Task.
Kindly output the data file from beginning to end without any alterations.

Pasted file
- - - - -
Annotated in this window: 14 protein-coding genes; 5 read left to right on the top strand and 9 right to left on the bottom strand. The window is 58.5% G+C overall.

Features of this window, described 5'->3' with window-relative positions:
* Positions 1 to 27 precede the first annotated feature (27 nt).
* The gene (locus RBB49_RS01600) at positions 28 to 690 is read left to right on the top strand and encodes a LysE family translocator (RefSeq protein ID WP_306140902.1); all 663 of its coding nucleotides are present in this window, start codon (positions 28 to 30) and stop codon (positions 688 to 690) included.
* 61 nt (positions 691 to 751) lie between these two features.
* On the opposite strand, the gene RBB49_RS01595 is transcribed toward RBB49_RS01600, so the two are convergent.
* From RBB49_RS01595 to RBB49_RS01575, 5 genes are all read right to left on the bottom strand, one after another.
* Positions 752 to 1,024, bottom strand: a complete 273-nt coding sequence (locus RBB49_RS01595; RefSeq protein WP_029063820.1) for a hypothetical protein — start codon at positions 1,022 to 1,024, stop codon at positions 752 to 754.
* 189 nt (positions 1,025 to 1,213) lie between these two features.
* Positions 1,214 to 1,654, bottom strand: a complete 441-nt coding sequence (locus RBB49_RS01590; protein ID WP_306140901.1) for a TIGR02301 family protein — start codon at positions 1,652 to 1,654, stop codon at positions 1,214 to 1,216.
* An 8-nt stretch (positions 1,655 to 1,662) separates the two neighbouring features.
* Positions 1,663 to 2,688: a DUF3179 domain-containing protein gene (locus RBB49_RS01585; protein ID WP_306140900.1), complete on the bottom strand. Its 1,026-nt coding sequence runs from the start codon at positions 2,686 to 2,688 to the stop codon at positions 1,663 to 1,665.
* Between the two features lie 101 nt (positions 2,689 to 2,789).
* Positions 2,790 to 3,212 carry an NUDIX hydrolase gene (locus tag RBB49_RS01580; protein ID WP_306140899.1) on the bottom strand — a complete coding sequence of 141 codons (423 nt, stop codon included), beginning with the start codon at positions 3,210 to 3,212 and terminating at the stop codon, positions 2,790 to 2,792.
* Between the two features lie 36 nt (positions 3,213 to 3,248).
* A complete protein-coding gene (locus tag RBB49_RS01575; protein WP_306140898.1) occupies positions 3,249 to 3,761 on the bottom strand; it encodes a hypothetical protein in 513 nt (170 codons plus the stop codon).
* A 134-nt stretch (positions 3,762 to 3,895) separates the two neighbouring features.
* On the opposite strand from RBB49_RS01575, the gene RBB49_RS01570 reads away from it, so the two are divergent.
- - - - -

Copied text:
Annotated in this window: 14 protein-coding genes; 5 read left to right on the top strand and 9 right to left on the bottom strand. The window is 58.5% G+C overall.

Features of this window, described 5'->3' with window-relative positions:
* Positions 1 to 27 precede the first annotated feature (27 nt).
* The gene (locus RBB49_RS01600) at positions 28 to 690 is read left to right on the top strand and encodes a LysE family translocator (RefSeq protein ID WP_306140902.1); all 663 of its coding nucleotides are present in this window, start codon (positions 28 to 30) and stop codon (positions 688 to 690) included.
* 61 nt (positions 691 to 751) lie between these two features.
* On the opposite strand, the gene RBB49_RS01595 is transcribed toward RBB49_RS01600, so the two are convergent.
* From RBB49_RS01595 to RBB49_RS01575, 5 genes are all read right to left on the bottom strand, one after another.
* Positions 752 to 1,024, bottom strand: a complete 273-nt coding sequence (locus RBB49_RS01595; RefSeq protein WP_029063820.1) for a hypothetical protein — start codon at positions 1,022 to 1,024, stop codon at positions 752 to 754.
* 189 nt (positions 1,025 to 1,213) lie between these two features.
* Positions 1,214 to 1,654, bottom strand: a complete 441-nt coding sequence (locus RBB49_RS01590; protein ID WP_306140901.1) for a TIGR02301 family protein — start codon at positions 1,652 to 1,654, stop codon at positions 1,214 to 1,216.
* An 8-nt stretch (positions 1,655 to 1,662) separates the two neighbouring features.
* Positions 1,663 to 2,688: a DUF3179 domain-containing protein gene (locus RBB49_RS01585; protein ID WP_306140900.1), complete on the bottom strand. Its 1,026-nt coding sequence runs from the start codon at positions 2,686 to 2,688 to the stop codon at positions 1,663 to 1,665.
* Between the two features lie 101 nt (positions 2,689 to 2,789).
* Positions 2,790 to 3,212 carry an NUDIX hydrolase gene (locus tag RBB49_RS01580; protein ID WP_306140899.1) on the bottom strand — a complete coding sequence of 141 codons (423 nt, stop codon included), beginning with the start codon at positions 3,210 to 3,212 and terminating at the stop codon, positions 2,790 to 2,792.
* Between the two features lie 36 nt (positions 3,213 to 3,248).
* A complete protein-coding gene (locus tag RBB49_RS01575; protein WP_306140898.1) occupies positions 3,249 to 3,761 on the bottom strand; it encodes a hypothetical protein in 513 nt (170 codons plus the stop codon).
* A 134-nt stretch (positions 3,762 to 3,895) separates the two neighbouring features.
* On the opposite strand from RBB49_RS01575, the gene RBB49_RS01570 reads away from it, so the two are divergent.